The Arion is the base model of a range of six sets of rollers from Italian manufacturer, Elite.
Priced at around £150, the Arion has offered an enjoyable method of breaking up the winter training blues and the dispiriting effects of cycling indoors.
Riding rollers is always more involving than using a turbo trainer: mastering the technique and staying on top of the rotating drums requires more concentration than simply attaching the bike and pedaling, as is the case with a turbo trainer.
I have found that the smooth pedaling technique we all aspire to is more achievable if you spend the winter not only braving the weather but also riding atop a set of rollers. As the excellent Jo McRae pointed out in an article not too long ago on this very site “…roller training can improve your ability to relax and respond lightly and not suddenly to changes in road surface or direction…”. Wise words, and ones that I heed as I step astride the Test Rig on the conveniently flattened section of the Arion’s resin frame.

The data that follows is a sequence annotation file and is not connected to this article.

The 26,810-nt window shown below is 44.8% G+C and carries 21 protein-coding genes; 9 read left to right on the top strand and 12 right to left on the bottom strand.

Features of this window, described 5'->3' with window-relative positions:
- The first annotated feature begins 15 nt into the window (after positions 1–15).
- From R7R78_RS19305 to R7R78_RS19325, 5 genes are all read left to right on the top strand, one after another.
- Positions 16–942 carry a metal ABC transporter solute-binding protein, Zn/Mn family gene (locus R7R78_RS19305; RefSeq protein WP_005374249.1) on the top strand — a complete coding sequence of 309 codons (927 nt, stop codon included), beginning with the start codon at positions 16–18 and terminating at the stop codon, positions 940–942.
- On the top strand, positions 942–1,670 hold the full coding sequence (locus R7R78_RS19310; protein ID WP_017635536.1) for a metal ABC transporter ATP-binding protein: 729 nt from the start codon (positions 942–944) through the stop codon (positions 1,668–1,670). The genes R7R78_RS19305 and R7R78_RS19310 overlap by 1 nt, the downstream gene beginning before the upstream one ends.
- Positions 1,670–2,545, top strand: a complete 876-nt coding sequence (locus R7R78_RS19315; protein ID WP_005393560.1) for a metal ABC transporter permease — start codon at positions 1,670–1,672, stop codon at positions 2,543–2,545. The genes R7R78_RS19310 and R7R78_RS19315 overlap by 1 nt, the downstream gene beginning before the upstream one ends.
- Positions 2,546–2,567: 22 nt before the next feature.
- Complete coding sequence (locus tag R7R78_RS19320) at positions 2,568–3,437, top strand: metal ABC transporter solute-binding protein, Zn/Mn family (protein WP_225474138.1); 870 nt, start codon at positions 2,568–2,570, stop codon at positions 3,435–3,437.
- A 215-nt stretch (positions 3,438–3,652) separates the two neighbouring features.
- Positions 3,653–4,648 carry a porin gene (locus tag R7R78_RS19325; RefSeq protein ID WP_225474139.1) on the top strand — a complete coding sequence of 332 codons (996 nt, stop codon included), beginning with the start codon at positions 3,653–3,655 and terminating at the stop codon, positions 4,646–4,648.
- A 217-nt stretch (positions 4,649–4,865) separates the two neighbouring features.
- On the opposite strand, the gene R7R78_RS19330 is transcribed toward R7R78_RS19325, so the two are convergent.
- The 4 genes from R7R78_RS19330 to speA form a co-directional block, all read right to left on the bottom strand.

Early impressions have been positive. While the pedant in me forbids describing the drums as parabolic, the raised edges certainly helped to keep the bike in line or caused a braking effect that halted progress altogether. The rollers span up to speed easily and while they may not be as large as others (Tacx and Kreitler have larger diameter offerings) their near road-like feel and gliding smoothness has been welcome. At 7.3kg, they were light enough to fold up and transport around the house or to the shed.
The resin frame has a range of holes on its inside to make sure that your bicycle fits perfectly betwixt front and rear rollers. The drive band from the rear to the front roller seems durable. We’re not wholly convinced by the design of the set, in particular the clunky hinge; one in which we’ve managed to trap the band repeatedly. We could perhaps chalk this up to ineptitude, but it’s certainly a source of minor irritation.
When in use, however, the Elite Arion has proved faultless. This is a great set of rollers for the uninitiated. The plastic drums are grippy and combat the icy feel that many newbies complain of on other trainers.
If you don’t want to perform resistance-based training but wish instead to concentrate on leg work, tempo, spinning and speed intervals, then these are an excellent companion. There’s a case for arguing they should be used year-round as a skills sharpener, and not just dusted off for the winter months.